In 2015 the BEVA Trust joined forces with The British Horse Society (BHS) and many other major horse welfare charities. The project aims is to open lines of communication with owners whose horses are deemed “at risk” through the provision of subsidised castration, microchipping and tetanus vaccination along with dental health checks and farriery is available. The BEVA Trust contribute to these events by coordinating the necessary veterinary expertise.
Over the past three years the BHS has coordinated a number of events which have been delivered working with partners including local veterinary practices and the BEVA Trust. These events not only help to get new groups of horse owners engaged with veterinary care but also have direct benefits in terms of equine identification, some reduction in indiscriminate breeding and some protection from disease.
Field Officers from the BHS, WHW and RSPCA identify “appropriate cases” for these clinics and the owners are invited to register for the clinic where they will, for a fee and subject to certain provisos, be castrated and microchipped. “Appropriate cases” must meet a number of criteria including that they come from within a 20-mile radius and the Field Officer must consider that the colt/stallion would not be castrated were it not for the clinic.
All known equine veterinary practices covering the source area are contacted with the date, venue and rationale for the clinics (many offer to help). They are also asked if they would be willing to provide emergency call out cover after the event should any post-operative complications arise. The contact details of the appropriate practices are given to the owners along with very comprehensive (illustrated) discharge notes. All attendees receive check-up calls from the BHS a few days after the castration.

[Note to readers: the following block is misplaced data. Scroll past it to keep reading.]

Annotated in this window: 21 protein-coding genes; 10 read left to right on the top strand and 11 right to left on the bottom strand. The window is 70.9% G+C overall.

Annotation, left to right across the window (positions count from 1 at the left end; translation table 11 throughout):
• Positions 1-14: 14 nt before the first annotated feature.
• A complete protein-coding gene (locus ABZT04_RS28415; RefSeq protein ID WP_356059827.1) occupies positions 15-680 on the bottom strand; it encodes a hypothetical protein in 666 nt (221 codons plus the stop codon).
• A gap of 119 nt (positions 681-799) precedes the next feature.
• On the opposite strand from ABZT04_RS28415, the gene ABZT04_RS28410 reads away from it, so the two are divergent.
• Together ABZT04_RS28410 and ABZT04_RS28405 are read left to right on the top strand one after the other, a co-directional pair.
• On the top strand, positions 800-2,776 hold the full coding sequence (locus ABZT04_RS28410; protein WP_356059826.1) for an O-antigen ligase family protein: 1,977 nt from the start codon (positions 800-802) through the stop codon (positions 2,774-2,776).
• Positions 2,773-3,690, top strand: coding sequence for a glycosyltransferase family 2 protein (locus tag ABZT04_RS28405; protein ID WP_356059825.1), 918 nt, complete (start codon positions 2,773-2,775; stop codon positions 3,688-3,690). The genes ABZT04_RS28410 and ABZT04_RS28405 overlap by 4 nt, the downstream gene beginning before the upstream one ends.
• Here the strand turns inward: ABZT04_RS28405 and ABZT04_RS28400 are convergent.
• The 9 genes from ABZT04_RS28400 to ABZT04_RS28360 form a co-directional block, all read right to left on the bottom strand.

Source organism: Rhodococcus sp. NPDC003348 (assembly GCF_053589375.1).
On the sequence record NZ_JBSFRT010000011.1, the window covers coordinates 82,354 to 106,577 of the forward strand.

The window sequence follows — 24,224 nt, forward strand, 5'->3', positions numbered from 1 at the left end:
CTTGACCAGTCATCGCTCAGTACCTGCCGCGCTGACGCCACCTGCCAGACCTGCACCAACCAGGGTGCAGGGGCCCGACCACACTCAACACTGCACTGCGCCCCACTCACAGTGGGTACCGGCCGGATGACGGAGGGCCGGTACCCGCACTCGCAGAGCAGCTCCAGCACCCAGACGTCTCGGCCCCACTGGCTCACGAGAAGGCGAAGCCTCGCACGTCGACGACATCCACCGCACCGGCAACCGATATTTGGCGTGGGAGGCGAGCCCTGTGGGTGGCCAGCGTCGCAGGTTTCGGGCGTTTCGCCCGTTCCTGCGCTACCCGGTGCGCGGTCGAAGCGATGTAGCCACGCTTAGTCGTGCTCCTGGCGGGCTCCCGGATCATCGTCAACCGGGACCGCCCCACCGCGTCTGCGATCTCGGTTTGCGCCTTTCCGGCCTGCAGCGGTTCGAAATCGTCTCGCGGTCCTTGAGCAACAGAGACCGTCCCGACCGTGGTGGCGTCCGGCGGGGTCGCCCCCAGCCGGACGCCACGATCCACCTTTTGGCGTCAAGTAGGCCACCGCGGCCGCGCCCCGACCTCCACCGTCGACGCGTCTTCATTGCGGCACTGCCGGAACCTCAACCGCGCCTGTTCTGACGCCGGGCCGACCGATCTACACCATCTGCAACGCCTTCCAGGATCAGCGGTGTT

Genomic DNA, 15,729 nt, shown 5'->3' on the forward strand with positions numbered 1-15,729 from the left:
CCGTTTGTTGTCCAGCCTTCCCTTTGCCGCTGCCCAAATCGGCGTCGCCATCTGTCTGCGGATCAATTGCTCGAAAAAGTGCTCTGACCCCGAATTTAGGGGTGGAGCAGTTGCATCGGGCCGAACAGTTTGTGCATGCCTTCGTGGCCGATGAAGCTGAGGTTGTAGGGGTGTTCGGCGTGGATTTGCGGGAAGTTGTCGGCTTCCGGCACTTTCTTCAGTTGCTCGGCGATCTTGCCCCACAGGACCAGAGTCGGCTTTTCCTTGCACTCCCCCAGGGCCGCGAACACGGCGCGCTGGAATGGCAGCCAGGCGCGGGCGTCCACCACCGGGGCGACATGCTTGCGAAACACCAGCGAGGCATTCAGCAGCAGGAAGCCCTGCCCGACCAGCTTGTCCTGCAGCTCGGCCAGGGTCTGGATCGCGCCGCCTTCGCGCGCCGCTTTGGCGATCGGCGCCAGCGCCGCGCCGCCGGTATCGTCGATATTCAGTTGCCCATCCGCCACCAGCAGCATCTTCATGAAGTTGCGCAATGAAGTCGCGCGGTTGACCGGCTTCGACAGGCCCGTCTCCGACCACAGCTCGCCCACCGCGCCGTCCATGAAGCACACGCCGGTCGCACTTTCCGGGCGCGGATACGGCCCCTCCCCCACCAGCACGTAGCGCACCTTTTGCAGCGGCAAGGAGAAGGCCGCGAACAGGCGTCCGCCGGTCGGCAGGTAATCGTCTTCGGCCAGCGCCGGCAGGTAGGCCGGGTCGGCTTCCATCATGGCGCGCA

Whilst there is a clear contract in place stating any follow-up fees are to be covered by the horse owner, the BHS are ultimately responsible for any reasonable unpaid bills. Owners will bring colts and stallions to the site where they are castrated on a “conveyor belt” system which enables twenty or more horses to be castrated in a day. All horses must be booked on to the day in advance and are given a specific timeslot.
A lead veterinary surgeon (LVS) is always identified and is responsible for overseeing the successful running of the veterinary team on the day. Any questions or queries can be discussed with the LVS. Each vet will be placed with a colleague or individual depending on experience. Handlers are always available to help with holding each of the ponies/horses if the owner prefers not to be present.
No horse is allowed to leave the site without authorisation from the supervising vet.